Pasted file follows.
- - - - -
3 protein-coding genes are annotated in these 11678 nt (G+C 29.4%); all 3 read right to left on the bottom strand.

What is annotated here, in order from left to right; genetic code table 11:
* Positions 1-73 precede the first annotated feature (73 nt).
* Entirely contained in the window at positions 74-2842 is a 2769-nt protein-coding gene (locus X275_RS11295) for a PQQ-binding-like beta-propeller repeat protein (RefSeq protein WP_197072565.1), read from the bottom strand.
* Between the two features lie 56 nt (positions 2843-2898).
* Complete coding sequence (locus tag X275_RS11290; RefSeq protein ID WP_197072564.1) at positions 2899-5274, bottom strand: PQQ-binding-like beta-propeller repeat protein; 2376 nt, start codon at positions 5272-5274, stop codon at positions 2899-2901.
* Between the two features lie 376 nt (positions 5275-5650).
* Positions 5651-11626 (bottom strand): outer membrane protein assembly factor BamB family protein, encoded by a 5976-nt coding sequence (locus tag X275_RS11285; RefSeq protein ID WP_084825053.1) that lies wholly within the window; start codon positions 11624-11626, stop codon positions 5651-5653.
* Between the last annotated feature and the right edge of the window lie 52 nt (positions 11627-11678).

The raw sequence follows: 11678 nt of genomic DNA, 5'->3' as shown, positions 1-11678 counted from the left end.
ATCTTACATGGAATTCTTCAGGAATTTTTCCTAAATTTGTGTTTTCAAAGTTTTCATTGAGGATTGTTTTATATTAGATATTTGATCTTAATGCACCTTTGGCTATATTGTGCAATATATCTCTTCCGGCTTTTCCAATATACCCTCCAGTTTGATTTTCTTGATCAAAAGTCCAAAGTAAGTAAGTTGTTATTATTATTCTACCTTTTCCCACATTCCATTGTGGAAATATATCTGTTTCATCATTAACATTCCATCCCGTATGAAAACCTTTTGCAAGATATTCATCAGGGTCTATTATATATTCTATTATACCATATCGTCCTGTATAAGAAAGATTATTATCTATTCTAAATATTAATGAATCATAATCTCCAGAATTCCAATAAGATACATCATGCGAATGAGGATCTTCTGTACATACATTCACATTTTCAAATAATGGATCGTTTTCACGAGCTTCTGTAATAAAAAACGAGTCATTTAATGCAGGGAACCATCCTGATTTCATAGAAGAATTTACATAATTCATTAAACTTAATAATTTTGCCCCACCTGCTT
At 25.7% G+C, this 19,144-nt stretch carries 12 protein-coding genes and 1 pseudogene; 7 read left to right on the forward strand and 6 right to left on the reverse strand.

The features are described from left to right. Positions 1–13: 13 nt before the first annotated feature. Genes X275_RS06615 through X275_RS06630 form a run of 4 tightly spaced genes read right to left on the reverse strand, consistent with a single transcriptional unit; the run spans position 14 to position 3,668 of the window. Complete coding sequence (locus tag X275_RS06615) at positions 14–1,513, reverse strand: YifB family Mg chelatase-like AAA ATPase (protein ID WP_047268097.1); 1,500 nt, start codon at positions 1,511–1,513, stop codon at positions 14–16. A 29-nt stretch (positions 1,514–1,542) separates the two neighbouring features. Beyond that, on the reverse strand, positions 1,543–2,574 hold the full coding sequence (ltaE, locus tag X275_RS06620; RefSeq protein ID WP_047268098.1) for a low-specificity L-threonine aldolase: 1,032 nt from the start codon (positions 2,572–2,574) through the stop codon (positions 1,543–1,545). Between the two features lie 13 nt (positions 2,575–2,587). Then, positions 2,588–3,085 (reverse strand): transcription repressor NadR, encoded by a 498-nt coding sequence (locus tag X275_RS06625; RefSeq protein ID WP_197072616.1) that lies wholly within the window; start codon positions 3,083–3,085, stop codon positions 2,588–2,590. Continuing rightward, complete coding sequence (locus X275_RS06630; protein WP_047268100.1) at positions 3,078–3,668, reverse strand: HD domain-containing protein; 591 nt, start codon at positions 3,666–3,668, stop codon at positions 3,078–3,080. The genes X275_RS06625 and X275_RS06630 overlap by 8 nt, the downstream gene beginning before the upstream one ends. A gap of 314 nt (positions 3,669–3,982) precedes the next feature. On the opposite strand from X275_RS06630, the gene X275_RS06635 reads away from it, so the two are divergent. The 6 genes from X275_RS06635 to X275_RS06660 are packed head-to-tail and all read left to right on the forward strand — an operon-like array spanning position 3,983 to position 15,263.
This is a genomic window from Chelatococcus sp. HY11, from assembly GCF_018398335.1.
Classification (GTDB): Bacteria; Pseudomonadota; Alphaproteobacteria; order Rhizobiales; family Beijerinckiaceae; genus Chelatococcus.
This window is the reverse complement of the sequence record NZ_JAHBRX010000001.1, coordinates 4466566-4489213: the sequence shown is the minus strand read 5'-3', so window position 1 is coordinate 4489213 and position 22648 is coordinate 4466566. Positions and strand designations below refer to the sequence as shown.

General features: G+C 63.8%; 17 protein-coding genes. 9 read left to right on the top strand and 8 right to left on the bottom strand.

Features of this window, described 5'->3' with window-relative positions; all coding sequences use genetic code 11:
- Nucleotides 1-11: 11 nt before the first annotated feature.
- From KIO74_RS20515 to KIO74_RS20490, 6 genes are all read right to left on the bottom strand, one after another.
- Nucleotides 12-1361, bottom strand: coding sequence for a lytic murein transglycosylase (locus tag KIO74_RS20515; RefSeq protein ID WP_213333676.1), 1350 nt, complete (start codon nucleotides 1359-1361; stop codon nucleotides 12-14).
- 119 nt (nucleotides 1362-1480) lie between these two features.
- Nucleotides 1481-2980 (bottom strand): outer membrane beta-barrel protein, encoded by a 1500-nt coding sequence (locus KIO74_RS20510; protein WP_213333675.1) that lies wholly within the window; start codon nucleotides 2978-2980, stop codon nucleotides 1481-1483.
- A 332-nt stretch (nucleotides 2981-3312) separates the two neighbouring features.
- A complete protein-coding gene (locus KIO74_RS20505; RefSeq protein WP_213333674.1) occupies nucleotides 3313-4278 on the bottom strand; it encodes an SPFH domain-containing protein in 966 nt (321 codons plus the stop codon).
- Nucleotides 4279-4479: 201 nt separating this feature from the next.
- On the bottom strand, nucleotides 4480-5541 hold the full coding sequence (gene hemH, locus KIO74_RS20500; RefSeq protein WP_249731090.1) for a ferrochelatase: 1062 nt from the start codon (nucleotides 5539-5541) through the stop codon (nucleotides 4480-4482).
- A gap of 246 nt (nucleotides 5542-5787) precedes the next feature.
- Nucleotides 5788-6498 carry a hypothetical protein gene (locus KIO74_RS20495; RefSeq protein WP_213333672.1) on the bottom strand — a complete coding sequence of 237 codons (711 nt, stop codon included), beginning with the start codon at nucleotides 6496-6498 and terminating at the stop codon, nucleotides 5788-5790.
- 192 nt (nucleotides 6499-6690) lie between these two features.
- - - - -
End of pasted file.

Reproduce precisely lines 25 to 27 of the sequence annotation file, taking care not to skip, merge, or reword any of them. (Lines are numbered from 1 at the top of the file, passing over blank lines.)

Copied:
- A complete protein-coding gene (locus KIO74_RS20505; RefSeq protein WP_213333674.1) occupies nucleotides 3313-4278 on the bottom strand; it encodes an SPFH domain-containing protein in 966 nt (321 codons plus the stop codon).
- Nucleotides 4279-4479: 201 nt separating this feature from the next.
- On the bottom strand, nucleotides 4480-5541 hold the full coding sequence (gene hemH, locus KIO74_RS20500; RefSeq protein WP_249731090.1) for a ferrochelatase: 1062 nt from the start codon (nucleotides 5539-5541) through the stop codon (nucleotides 4480-4482).